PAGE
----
We commonly get requests from owners looking for a puppy, but they’re unsure of how their new buddy will fit in with their older dog. Having a dog friend or puppy around seems like it would be good for older dogs, but there are a few things to consider.
Many families begin seriously considering getting a puppy when their first dog starts to age. Most families never want to be without a dog so getting a younger dog before your senior friend passes away seems like the logical step. But how will your senior dog feel about the new addition?
A Puppy Can be a Good or Bad Thing Depending on Your Older Dogs Personality
There are a number of factors that will impact how your older dog reacts to a new puppy. First of all, what is your older dog’s experience with other dogs? If he/she has been well-socialized and can happily interact with other dogs, this will typically get things started off on the right foot (or paw) when it comes to bringing home a new puppy. (Learn about the differences in personality between Sheepadoodles, Goldendoodles and Bernedoodles here.)
A dog that has significant fear aggression or other negative reactions to other dogs in general will have a harder time warming up to a new puppy. Fortunately there are some very calm doodle breeds.
Still, even if your dog is generally accepting of other four-legged-friends, he may feel quite differently about a puppy and about a puppy in his home. Older dogs can find puppies’ playful energy particularly obnoxious.
Most of the time, a stable-tempered older dog will be able to communicate to the puppy that he/she does not want to play or at least does not want to play as much or as often as the pup without anyone getting hurt. Still, it’s a good idea to keep a close eye on your older dog and new pup over the first few weeks as they transition.
If your older dog is clearly setting boundaries with the new pup, but the new pup isn’t catching on, you may need to step in to help redirect the pup. An older dog may growl or snap at a pup when the puppy is jumping and biting at him to play. Puppies are most difficult in the 6-10 month age range.
Oftentimes, puppies get the memo and back off on their own, but some are still learning social skills so may need to be redirected by their owner to a more appropriate play outlet such as their basket of toys. We generally do not recommend scolding your older dog for growling at the new pup.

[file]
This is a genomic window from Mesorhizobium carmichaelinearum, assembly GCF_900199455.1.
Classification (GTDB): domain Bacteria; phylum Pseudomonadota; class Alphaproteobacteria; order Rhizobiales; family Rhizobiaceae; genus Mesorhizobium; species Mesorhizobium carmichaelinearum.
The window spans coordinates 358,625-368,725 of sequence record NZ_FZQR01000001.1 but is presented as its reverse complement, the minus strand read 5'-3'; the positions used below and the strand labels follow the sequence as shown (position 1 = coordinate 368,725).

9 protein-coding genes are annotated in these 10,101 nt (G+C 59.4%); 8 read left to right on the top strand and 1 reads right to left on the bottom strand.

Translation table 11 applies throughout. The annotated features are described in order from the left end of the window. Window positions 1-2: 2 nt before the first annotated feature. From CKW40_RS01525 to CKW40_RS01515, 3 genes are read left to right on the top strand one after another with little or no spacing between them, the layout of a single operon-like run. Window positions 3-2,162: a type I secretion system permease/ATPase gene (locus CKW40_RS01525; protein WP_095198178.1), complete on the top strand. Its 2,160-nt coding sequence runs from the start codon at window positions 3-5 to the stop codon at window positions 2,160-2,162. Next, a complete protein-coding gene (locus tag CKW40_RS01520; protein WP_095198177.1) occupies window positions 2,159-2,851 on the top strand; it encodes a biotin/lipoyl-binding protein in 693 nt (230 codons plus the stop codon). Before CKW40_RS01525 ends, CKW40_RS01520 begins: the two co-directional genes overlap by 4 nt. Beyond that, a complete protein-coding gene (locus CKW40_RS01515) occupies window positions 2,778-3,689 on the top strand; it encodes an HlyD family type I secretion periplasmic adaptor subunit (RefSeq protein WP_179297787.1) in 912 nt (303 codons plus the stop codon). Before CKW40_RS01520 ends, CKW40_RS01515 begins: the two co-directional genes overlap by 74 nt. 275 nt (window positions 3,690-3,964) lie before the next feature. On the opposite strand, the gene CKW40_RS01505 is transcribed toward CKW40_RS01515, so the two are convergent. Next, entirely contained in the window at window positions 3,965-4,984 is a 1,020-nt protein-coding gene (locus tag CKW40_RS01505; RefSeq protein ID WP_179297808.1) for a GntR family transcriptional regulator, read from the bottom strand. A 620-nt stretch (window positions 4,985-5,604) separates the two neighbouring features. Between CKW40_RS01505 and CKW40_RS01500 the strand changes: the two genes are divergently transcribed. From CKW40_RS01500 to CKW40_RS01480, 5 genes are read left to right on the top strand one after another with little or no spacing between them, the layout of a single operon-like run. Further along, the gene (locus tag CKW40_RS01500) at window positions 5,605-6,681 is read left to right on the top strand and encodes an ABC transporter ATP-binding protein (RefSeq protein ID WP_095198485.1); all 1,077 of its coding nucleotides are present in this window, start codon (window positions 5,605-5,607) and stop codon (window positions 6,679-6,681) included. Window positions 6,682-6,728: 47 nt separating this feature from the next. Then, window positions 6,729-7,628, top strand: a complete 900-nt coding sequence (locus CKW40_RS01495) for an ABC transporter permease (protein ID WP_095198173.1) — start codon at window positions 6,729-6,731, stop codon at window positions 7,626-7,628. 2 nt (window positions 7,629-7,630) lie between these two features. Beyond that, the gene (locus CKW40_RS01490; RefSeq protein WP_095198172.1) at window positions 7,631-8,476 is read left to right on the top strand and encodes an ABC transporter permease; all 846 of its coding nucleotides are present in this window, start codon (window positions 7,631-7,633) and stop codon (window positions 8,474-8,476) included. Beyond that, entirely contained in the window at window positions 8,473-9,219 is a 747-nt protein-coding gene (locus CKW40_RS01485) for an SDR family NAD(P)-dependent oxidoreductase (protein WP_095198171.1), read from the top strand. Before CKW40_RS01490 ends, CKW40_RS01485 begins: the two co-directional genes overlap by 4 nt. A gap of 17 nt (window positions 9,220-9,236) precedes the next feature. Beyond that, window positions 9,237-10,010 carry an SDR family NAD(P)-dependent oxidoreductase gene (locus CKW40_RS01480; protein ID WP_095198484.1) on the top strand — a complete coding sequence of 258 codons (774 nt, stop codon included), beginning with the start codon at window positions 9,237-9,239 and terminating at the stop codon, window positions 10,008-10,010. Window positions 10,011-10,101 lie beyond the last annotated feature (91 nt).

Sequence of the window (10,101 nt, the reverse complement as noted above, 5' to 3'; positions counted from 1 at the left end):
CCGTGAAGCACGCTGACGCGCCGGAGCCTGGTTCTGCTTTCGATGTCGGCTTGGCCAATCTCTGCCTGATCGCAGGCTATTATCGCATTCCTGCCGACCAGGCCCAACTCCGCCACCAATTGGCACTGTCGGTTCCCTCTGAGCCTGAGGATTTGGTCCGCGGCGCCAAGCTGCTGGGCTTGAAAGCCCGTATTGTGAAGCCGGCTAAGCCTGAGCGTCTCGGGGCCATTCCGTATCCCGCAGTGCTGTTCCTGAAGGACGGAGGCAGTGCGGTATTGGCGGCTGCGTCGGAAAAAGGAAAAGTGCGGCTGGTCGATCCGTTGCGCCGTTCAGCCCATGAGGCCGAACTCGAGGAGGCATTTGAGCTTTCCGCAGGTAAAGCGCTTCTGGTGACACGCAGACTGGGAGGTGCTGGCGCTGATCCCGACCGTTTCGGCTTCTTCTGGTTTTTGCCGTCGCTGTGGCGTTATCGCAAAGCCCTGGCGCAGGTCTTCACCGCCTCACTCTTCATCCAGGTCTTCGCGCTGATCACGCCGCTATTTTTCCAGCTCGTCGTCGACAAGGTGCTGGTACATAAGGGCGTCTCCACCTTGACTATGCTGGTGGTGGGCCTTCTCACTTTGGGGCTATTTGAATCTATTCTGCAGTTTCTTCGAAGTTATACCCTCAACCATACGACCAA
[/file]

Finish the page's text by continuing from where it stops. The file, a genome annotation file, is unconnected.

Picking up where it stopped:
This is simply his way of setting boundaries and scolding him can lead to more stress and potentially bigger issues between the two of them down the road. With consistency and time, your puppy will learn to respect the boundaries of your older dog.
Your Puppy’s Temperament Will Also Determine Whether He or She is a Good fit for the Older Dog
Another factor that will affect how your older dog accepts a new puppy is the puppy’s temperament. We strongly recommend finding a breeder who can help guide you on choosing a pup based on personality. All puppies are adorable, but their temperaments do vary quite a bit even from a young age.
If you already have an older dog at home, you will want to follow your breeder’s recommendation on getting a pup who tends to be more submissive in nature and mild-mannered. A naturally submissive and calmer pup will most likely learn to respect your older dog’s space quickly.
It can also be beneficial to get a pup of the opposite gender of your current dog. While dogs of all genders can and often do get along just fine, dogs of opposite gender are overall less likely to bicker for dominance than pairings of the same gender.
Remaining consistent in how you interact with your older dog will also greatly aid in his acceptance of the new pup. Your goal should be to keep as much of your previous schedule and routine as possible. Making sure your dog still has a safe spot to sleep where the puppy won't bother him is one example of making sure he still feels safe in his environment.